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Stanley Cup Brings Its Magic To Sick Kids

Blackhawks Coach Joel Quenneville brought the Stanley Cup to Children’s Memorial Hospital yesterday to help cheer sick children:

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“The toughness and grit required by the Blackhawks to win that Cup is what many of our kids go through every day,” said Kathleen Keenan, a hospital spokeswoman. “This was just so inspiring. It shows miracles do happen.”

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It all began with Blackhawks Coach Joel Quenneville’s desire to bring the Stanley Cup to children maneuvering through life in wheelchairs and IV lines. So he asked orthopedic surgeon Dr. Mike Terry, the chief Blackhawks doc, to help arrange the hospital visit.

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At 10 a.m., Quenneville, with the Stanley Cup in hand, strolled into the hospital, sailed past startled gawkers in the corridors and waited behind a curtain while the little patients were summoned by resident storyteller Dot Kane, decked out in a Blackhawks jersey. Kane chirped to the children: “I have a surprise for you.” Then the Blackhawks anthem played, the curtain rose, confetti was dispensed — and the Cup appeared!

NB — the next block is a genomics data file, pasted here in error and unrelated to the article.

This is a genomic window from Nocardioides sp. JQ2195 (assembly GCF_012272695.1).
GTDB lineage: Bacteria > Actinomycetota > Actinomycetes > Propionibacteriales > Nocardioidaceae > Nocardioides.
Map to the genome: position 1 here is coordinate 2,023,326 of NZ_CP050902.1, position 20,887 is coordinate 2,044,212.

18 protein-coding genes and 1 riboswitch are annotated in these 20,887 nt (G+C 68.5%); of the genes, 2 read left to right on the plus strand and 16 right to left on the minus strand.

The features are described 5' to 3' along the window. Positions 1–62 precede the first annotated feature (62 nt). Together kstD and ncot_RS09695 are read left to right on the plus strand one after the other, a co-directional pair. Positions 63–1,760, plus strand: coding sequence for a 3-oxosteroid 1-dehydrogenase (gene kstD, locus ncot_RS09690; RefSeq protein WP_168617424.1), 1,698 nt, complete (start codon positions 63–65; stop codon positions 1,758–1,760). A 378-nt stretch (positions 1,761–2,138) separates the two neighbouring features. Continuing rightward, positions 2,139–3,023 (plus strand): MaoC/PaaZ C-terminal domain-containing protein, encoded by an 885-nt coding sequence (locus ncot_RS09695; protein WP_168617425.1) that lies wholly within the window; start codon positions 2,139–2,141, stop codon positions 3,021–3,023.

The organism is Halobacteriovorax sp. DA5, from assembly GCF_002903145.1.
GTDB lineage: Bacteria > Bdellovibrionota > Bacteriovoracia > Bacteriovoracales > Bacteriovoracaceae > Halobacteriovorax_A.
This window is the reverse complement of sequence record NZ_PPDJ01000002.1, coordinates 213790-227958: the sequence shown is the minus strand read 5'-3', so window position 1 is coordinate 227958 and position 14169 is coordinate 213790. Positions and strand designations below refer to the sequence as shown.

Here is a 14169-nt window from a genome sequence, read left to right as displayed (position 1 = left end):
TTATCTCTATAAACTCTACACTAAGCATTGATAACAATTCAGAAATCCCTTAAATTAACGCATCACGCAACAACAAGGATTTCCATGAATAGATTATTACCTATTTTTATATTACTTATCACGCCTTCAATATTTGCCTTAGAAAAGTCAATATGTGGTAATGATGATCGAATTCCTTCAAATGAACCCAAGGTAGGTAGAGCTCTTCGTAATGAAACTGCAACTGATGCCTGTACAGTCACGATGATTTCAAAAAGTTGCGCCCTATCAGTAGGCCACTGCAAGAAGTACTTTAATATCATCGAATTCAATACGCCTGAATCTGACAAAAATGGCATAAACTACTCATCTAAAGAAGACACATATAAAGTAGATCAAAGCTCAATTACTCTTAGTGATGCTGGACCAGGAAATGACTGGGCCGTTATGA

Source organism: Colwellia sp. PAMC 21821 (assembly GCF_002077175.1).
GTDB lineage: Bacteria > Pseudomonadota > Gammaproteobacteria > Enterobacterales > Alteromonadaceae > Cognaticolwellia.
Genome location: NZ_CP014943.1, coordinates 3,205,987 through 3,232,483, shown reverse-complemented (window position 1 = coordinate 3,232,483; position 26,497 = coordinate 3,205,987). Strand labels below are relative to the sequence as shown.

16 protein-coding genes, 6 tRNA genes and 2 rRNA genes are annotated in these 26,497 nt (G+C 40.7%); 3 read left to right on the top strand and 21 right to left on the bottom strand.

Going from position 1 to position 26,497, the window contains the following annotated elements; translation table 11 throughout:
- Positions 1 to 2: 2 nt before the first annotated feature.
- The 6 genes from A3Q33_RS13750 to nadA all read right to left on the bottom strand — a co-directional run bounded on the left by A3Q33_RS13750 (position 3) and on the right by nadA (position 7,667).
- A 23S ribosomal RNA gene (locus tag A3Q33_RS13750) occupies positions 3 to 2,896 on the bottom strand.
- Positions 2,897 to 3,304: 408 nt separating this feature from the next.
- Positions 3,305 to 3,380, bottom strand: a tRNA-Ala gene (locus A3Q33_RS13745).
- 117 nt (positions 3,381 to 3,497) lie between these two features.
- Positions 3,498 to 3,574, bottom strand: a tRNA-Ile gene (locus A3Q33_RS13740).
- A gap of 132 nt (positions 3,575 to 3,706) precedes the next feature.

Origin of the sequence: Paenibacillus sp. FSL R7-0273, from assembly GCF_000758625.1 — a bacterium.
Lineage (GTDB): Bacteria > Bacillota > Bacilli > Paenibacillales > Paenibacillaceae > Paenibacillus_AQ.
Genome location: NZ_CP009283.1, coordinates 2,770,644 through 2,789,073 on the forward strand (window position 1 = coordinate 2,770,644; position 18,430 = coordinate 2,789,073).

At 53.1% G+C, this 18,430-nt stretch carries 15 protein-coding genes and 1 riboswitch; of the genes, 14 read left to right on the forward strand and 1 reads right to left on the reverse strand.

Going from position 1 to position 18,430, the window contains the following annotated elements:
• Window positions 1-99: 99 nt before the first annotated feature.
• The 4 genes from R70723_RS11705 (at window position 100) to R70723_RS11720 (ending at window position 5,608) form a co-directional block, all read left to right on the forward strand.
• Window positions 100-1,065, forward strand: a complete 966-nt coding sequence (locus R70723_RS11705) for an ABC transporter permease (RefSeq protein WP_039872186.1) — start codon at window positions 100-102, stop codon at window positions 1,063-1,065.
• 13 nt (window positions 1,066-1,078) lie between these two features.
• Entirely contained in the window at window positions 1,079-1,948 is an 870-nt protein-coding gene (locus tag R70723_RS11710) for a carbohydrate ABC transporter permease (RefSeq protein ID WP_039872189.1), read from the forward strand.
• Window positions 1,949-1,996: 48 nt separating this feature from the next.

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Among children who touched the silver punch bowl was Ella Hafenrichter, 9, the hospital’s 1,001st transplant patient when she received a new kidney. Ben Farmer, 7, of Gages Lake, who also underwent kidney surgery, touched the Cup and stated: “It was awesome to see, ’cause I saw it on TV!”

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Nice touch, Coach Q. Good for you, and a wonderful day for the kids at Children’s.